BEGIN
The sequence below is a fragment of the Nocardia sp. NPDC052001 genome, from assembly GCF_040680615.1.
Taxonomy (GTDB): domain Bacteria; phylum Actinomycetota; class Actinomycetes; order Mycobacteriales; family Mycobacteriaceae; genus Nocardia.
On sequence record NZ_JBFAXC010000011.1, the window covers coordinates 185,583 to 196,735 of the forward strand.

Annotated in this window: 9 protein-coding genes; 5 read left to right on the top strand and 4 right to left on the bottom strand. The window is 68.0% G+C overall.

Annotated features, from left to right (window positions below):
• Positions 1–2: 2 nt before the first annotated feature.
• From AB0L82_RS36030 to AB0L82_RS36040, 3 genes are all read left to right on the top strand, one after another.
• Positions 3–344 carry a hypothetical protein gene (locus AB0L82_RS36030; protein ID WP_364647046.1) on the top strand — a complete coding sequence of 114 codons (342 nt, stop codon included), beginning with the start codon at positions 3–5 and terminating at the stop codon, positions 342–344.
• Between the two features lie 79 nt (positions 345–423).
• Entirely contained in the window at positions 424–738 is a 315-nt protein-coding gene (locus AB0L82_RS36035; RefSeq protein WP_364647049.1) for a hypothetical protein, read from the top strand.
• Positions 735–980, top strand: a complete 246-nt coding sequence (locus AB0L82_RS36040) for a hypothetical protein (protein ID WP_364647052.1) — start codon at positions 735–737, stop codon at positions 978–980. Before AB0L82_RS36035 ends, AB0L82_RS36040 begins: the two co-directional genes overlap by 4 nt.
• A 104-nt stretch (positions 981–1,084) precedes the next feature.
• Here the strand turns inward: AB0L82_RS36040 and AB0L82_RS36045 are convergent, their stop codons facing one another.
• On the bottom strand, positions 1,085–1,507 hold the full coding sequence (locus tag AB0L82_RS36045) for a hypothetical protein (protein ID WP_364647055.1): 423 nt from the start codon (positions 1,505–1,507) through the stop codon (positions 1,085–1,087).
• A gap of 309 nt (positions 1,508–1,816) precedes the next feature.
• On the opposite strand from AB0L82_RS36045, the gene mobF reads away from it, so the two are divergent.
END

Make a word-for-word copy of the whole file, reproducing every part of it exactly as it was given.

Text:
The sequence below is a fragment of the Nocardia sp. NPDC052001 genome, from assembly GCF_040680615.1.
Taxonomy (GTDB): domain Bacteria; phylum Actinomycetota; class Actinomycetes; order Mycobacteriales; family Mycobacteriaceae; genus Nocardia.
On sequence record NZ_JBFAXC010000011.1, the window covers coordinates 185,583 to 196,735 of the forward strand.

Annotated in this window: 9 protein-coding genes; 5 read left to right on the top strand and 4 right to left on the bottom strand. The window is 68.0% G+C overall.

Annotated features, from left to right (window positions below):
• Positions 1–2: 2 nt before the first annotated feature.
• From AB0L82_RS36030 to AB0L82_RS36040, 3 genes are all read left to right on the top strand, one after another.
• Positions 3–344 carry a hypothetical protein gene (locus AB0L82_RS36030; protein ID WP_364647046.1) on the top strand — a complete coding sequence of 114 codons (342 nt, stop codon included), beginning with the start codon at positions 3–5 and terminating at the stop codon, positions 342–344.
• Between the two features lie 79 nt (positions 345–423).
• Entirely contained in the window at positions 424–738 is a 315-nt protein-coding gene (locus AB0L82_RS36035; RefSeq protein WP_364647049.1) for a hypothetical protein, read from the top strand.
• Positions 735–980, top strand: a complete 246-nt coding sequence (locus AB0L82_RS36040) for a hypothetical protein (protein ID WP_364647052.1) — start codon at positions 735–737, stop codon at positions 978–980. Before AB0L82_RS36035 ends, AB0L82_RS36040 begins: the two co-directional genes overlap by 4 nt.
• A 104-nt stretch (positions 981–1,084) precedes the next feature.
• Here the strand turns inward: AB0L82_RS36040 and AB0L82_RS36045 are convergent, their stop codons facing one another.
• On the bottom strand, positions 1,085–1,507 hold the full coding sequence (locus tag AB0L82_RS36045) for a hypothetical protein (protein ID WP_364647055.1): 423 nt from the start codon (positions 1,505–1,507) through the stop codon (positions 1,085–1,087).
• A gap of 309 nt (positions 1,508–1,816) precedes the next feature.
• On the opposite strand from AB0L82_RS36045, the gene mobF reads away from it, so the two are divergent.